Please Note:  I received an advance audio copy of this book from the publisher in exchange for an honest review.  This did not influence the opinions of my review in any way.

Synopsis (From Goodreads):
The Carls just appeared. Coming home from work at three a.m., twenty-three-year-old April May stumbles across a giant sculpture. Delighted by its appearance and craftsmanship--like a ten-foot-tall Transformer wearing a suit of samurai armor--April and her friend Andy make a video with it, which Andy uploads to YouTube. The next day April wakes up to a viral video and a new life. News quickly spreads that there are Carls in dozens of cities around the world--everywhere from Beijing to Buenos Aires--and April, as their first documentarian, finds herself at the center of an intense international media spotlight.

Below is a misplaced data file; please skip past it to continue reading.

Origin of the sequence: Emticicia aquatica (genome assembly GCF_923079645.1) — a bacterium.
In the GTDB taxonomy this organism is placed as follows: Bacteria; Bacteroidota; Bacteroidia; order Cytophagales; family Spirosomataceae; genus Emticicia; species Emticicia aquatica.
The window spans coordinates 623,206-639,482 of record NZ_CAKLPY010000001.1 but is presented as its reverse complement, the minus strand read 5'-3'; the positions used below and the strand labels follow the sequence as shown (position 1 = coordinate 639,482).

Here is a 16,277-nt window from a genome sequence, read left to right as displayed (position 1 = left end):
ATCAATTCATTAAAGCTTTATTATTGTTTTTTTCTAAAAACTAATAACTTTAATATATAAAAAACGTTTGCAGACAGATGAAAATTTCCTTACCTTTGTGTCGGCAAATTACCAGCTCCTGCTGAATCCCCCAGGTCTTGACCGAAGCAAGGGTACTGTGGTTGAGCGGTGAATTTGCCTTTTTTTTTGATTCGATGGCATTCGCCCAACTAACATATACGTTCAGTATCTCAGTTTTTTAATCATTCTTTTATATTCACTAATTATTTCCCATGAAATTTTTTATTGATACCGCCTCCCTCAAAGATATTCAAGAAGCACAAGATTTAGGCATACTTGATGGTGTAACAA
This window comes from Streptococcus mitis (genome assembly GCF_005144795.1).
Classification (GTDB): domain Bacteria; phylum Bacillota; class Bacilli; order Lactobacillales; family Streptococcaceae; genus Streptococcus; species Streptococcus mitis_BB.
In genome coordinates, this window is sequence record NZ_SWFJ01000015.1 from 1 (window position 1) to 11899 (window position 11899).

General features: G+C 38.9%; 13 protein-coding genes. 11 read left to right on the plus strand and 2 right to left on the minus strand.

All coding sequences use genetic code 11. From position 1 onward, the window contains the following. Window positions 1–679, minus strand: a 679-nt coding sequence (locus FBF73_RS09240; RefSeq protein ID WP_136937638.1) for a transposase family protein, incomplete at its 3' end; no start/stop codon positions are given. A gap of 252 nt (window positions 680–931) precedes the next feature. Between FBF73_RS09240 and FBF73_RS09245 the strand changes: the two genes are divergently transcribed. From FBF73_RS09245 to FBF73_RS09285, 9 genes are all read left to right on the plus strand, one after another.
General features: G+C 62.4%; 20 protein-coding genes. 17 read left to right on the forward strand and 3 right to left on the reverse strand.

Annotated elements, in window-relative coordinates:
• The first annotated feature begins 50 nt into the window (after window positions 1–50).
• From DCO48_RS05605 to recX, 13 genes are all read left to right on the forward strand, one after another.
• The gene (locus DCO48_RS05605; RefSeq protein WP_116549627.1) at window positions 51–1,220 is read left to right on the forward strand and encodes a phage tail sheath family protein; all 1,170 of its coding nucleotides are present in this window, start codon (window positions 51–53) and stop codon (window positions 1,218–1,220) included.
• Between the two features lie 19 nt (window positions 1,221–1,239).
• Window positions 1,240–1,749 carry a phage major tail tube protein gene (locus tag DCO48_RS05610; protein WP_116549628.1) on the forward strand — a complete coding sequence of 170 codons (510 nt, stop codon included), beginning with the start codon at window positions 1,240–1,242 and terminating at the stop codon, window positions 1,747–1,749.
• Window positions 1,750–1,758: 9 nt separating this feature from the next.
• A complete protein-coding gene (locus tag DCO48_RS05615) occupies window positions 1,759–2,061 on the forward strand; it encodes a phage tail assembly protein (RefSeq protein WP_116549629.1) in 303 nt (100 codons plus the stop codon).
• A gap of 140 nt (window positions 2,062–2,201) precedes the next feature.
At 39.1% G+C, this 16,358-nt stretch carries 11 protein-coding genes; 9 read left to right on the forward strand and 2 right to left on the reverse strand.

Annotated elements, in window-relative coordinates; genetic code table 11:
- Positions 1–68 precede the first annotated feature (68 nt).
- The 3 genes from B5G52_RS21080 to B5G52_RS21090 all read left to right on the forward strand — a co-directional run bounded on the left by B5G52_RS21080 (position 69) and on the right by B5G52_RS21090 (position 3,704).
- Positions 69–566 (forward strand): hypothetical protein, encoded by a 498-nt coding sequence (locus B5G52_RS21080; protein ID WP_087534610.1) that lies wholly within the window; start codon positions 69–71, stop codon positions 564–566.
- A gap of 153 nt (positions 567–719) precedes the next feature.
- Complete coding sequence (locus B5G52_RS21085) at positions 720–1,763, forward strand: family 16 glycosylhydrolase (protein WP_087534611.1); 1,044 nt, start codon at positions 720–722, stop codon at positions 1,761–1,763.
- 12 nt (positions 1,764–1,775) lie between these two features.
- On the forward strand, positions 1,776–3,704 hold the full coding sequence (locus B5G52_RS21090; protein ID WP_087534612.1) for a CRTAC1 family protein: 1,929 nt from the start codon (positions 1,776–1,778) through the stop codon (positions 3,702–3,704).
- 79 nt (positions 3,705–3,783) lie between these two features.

Now April has to deal with the pressure on her relationships, her identity, and her safety that this new position brings, all while being on the front lines of the quest to find out not just what the Carls are, but what they want from us.

I have been a big fan of Hank Green ever since he made high school U.S. History entertaining with his Crash Course videos on YouTube.   As his brother John's fame as a writer increased, is it any wonder that Hank would have a go at writing a novel, himself?  Well, I'm an certainly thankful he did.   An Absolutely Remarkable Thing is filled with fun characters, out of this world situations, and lots to say about people who are "internet famous".

What I Liked:
I really liked all the characters, especially Andy, Mia, and Miranda.  Andy has been one of April's best friends since college.  He is smart, and infinitely patient with April.  Far from a pushover, he lets April know when she is being a terrible friend.  Mia is April's girlfriend.  When April is being awful, you can see how conflicted Mia is.  She loves her, but she also waits for April mature (it might be a long wait).  Miranda, a Physics student, meets April as she searches out what the Carls really are.  I liked how she represented a fangirl in this scenario.